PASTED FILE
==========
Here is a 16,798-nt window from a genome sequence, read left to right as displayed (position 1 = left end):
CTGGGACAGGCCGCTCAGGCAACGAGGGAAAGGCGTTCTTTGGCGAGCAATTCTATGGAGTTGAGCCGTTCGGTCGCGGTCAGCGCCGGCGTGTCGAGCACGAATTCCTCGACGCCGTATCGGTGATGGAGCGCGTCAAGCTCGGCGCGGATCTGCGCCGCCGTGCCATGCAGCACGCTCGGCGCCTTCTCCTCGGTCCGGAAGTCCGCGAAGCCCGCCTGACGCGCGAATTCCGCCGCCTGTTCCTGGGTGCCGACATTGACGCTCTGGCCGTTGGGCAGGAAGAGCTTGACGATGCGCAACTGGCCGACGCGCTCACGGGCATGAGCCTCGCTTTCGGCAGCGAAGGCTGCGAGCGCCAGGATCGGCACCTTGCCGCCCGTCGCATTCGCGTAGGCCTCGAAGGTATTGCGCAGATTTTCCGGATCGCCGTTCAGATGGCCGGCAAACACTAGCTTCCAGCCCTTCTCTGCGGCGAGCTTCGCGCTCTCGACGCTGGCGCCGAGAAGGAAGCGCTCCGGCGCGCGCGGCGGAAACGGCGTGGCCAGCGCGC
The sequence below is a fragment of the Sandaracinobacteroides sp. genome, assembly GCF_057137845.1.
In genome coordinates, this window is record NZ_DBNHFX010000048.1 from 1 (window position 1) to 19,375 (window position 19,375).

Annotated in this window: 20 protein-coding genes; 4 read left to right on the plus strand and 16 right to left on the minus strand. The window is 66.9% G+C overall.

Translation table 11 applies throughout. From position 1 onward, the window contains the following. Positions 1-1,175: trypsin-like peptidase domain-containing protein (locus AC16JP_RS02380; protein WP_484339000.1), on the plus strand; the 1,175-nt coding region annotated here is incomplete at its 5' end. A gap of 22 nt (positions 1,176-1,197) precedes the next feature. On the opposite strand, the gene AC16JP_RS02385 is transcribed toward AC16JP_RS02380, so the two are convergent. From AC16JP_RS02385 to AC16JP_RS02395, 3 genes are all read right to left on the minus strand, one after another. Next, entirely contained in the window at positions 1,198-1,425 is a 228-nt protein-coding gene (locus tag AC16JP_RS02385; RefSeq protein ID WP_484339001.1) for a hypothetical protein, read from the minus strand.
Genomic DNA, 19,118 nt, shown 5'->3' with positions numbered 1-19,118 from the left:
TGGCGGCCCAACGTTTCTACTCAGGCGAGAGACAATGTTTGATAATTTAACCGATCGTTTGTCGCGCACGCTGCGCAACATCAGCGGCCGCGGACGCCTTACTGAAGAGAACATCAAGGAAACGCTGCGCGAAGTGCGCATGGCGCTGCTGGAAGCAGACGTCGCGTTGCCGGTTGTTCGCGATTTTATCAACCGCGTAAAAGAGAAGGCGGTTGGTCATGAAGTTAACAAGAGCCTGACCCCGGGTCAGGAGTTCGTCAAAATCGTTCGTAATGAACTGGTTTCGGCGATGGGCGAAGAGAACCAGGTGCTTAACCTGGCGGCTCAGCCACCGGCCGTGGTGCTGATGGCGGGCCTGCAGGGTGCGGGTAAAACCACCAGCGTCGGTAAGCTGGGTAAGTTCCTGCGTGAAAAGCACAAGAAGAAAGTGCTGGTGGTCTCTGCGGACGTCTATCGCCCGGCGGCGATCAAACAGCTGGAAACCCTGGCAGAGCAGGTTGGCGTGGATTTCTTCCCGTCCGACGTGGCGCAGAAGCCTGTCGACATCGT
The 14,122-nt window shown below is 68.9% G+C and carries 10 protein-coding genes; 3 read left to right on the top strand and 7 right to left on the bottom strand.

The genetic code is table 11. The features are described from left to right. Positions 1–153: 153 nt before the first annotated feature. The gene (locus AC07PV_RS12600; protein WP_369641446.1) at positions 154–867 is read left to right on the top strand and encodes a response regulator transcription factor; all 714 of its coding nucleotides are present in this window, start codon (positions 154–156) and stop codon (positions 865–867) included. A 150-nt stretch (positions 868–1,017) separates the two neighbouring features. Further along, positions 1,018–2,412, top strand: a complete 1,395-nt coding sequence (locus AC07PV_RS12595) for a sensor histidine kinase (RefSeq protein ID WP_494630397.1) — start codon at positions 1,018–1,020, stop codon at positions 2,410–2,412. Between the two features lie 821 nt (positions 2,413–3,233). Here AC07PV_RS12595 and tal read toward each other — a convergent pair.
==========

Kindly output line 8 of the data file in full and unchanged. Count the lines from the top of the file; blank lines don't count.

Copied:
TGGCGGCCCAACGTTTCTACTCAGGCGAGAGACAATGTTTGATAATTTAACCGATCGTTTGTCGCGCACGCTGCGCAACATCAGCGGCCGCGGACGCCTTACTGAAGAGAACATCAAGGAAACGCTGCGCGAAGTGCGCATGGCGCTGCTGGAAGCAGACGTCGCGTTGCCGGTTGTTCGCGATTTTATCAACCGCGTAAAAGAGAAGGCGGTTGGTCATGAAGTTAACAAGAGCCTGACCCCGGGTCAGGAGTTCGTCAAAATCGTTCGTAATGAACTGGTTTCGGCGATGGGCGAAGAGAACCAGGTGCTTAACCTGGCGGCTCAGCCACCGGCCGTGGTGCTGATGGCGGGCCTGCAGGGTGCGGGTAAAACCACCAGCGTCGGTAAGCTGGGTAAGTTCCTGCGTGAAAAGCACAAGAAGAAAGTGCTGGTGGTCTCTGCGGACGTCTATCGCCCGGCGGCGATCAAACAGCTGGAAACCCTGGCAGAGCAGGTTGGCGTGGATTTCTTCCCGTCCGACGTGGCGCAGAAGCCTGTCGACATCGT